When he opened the seventh seal, there was silence in heaven for around half an hour. I saw the seven angels that stand before God. They were given seven trumpets. Then another angel came and stood at* the altar. He had a golden censer and he was given a large quantity of incense to add to the prayers of all the saints on the golden altar that stands in front of the throne. The smoke of the incense rose together with the prayers of the saints before God from the hand of the angel. The angel took the censer and filled it with fire from the altar, and threw it down upon the earth; there was the sound of thunder, with lightning flashes, and a terrible earthquake. Then the seven angels holding the seven trumpets prepared to blow them.
The first angel blew his trumpet. Hail and fire mixed with blood rained down on the earth. One third of the earth was burned up, one third of the trees were burned up and all the green grass was burned up.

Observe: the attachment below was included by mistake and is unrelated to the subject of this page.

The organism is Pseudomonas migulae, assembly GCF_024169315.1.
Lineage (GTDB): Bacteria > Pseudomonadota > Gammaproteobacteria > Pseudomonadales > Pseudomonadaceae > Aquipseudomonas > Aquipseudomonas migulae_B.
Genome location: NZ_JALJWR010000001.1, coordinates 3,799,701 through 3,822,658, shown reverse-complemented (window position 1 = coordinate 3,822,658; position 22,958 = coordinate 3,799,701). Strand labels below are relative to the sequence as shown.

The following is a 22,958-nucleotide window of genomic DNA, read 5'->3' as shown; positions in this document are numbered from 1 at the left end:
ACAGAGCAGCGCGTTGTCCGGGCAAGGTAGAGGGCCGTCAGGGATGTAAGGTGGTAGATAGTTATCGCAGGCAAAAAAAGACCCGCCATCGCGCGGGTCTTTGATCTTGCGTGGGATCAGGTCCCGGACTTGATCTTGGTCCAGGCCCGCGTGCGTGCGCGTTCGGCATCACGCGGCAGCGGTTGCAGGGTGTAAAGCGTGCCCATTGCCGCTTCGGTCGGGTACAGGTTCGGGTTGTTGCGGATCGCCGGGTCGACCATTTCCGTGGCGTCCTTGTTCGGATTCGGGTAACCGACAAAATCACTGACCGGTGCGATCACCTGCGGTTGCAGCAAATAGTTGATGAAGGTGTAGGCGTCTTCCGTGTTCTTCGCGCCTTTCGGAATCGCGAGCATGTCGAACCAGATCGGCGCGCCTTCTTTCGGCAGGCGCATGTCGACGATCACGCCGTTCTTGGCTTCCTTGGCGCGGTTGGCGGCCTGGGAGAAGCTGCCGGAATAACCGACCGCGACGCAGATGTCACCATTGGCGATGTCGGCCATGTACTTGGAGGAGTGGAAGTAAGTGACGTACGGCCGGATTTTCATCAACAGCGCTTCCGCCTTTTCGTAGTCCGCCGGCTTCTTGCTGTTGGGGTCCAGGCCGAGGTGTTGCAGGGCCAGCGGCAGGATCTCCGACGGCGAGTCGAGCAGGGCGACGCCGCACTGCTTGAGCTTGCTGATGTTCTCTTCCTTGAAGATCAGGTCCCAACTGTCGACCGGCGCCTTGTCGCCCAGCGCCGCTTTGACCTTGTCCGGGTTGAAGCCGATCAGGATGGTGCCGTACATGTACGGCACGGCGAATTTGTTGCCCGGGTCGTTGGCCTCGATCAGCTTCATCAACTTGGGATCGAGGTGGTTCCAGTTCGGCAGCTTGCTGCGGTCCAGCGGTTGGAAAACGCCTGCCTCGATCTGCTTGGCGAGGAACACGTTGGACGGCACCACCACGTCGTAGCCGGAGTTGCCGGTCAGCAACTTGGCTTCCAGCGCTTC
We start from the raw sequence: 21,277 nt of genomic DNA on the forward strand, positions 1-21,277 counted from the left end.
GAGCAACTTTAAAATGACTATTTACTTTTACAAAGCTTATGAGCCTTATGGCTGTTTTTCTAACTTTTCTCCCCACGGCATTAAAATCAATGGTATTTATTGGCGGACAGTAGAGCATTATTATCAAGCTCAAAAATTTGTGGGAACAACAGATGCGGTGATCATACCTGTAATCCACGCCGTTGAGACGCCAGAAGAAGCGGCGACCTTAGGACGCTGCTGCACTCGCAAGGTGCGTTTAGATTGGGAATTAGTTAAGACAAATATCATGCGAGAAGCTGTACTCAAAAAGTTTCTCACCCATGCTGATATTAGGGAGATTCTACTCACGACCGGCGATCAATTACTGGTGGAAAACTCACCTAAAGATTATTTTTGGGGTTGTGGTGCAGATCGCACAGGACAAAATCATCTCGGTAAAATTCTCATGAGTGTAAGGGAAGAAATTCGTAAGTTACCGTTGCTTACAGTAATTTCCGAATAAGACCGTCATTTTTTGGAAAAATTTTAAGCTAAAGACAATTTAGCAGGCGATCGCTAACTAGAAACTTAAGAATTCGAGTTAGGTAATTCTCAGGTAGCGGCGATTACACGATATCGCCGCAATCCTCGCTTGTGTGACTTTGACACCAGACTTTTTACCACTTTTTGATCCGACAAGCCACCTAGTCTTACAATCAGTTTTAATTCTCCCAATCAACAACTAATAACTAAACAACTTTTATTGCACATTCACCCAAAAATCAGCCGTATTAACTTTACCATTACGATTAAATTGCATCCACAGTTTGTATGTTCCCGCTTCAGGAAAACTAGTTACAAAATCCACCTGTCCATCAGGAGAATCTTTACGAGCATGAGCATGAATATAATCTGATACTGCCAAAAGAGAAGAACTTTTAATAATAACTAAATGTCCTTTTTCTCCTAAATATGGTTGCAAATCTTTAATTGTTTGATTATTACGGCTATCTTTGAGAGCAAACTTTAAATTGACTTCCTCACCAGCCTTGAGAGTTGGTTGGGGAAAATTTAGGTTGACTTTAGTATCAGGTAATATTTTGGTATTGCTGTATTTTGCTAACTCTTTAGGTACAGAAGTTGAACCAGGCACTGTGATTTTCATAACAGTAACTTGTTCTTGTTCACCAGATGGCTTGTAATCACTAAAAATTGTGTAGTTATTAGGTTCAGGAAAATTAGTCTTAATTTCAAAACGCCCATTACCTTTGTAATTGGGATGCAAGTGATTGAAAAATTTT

The second angel blew his trumpet. Something looking like a huge mountain of flaming fire was thrown into the sea. One third of the sea turned to blood, and one third of the creatures that lived in the sea died, and one third of all ships were destroyed.
10 The third angel blew his trumpet. A great star fell from heaven, blazing brightly. It fell on a third of the rivers and springs of water. 11 The name of the star is Wormwood, and one third of the water turned bitter, and many people died from drinking the water because it had become poisonous.§
12 The fourth angel blew his trumpet. One third of the sun, moon, and stars were struck so a third of them would be darkened, and a third part of the day would not give light, similarly the night.
13 I saw and heard an eagle* flying in mid-heaven, shouting loudly, “Disaster, disaster, disaster is coming to those who live on the earth because of what is going to happen when the three remaining angels blow their trumpets.”
* 8:3 Literally, “on.” 8:3 An object that is used to hold burning incense. 8:11 In Greek, “Wormwood” is synonymous with “bitter.” § 8:11 A different word is used here, “to make bitter or sour,” but due to its effects it is probably best to translate this as “poisonous.” * 8:13 Or vulture.